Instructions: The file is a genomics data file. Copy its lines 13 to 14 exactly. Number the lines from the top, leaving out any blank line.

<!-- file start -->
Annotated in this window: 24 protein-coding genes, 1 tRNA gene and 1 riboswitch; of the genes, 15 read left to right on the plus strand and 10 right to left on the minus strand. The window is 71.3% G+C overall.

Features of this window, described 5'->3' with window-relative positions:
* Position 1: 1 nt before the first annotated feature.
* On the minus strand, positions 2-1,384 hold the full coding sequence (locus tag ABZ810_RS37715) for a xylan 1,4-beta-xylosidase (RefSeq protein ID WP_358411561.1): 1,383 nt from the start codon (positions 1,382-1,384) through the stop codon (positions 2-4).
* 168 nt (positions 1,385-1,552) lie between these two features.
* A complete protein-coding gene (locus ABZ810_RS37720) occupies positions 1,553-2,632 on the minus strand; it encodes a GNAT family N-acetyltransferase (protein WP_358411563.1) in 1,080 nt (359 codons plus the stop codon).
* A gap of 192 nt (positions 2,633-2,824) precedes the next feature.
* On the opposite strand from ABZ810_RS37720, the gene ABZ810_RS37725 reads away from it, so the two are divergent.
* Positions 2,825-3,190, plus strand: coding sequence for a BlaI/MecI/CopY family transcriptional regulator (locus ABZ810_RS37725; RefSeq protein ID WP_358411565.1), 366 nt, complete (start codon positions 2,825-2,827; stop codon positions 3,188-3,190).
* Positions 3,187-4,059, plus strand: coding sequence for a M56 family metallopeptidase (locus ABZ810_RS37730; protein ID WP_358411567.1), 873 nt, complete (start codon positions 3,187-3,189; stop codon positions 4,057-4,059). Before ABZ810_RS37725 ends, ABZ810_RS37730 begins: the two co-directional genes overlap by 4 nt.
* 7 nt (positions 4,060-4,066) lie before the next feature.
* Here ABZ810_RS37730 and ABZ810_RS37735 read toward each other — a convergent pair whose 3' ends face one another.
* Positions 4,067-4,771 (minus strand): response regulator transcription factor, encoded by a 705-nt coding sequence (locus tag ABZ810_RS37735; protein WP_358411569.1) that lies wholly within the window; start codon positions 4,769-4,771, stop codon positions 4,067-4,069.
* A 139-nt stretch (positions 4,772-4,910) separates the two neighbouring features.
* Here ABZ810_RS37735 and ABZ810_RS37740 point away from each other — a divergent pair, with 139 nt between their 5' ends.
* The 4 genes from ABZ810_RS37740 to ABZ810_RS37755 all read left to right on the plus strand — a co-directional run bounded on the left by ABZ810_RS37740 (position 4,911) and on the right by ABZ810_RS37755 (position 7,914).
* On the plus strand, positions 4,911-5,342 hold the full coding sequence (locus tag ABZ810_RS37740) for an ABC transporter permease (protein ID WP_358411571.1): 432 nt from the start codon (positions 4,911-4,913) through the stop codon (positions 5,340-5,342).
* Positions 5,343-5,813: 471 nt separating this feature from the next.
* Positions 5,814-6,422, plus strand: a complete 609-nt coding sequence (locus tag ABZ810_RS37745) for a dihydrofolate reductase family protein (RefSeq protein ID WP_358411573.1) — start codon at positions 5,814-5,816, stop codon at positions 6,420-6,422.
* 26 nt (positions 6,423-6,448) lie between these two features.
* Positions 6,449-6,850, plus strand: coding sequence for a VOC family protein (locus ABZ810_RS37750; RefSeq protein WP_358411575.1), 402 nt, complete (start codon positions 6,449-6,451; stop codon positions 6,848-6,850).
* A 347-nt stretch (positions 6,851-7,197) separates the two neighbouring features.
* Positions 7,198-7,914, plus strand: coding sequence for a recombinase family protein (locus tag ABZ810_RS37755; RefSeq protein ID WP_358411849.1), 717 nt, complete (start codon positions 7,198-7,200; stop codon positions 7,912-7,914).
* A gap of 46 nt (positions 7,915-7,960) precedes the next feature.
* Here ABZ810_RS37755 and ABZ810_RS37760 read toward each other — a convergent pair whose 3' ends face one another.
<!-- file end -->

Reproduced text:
* Positions 4,067-4,771 (minus strand): response regulator transcription factor, encoded by a 705-nt coding sequence (locus tag ABZ810_RS37735; protein WP_358411569.1) that lies wholly within the window; start codon positions 4,769-4,771, stop codon positions 4,067-4,069.
* A 139-nt stretch (positions 4,772-4,910) separates the two neighbouring features.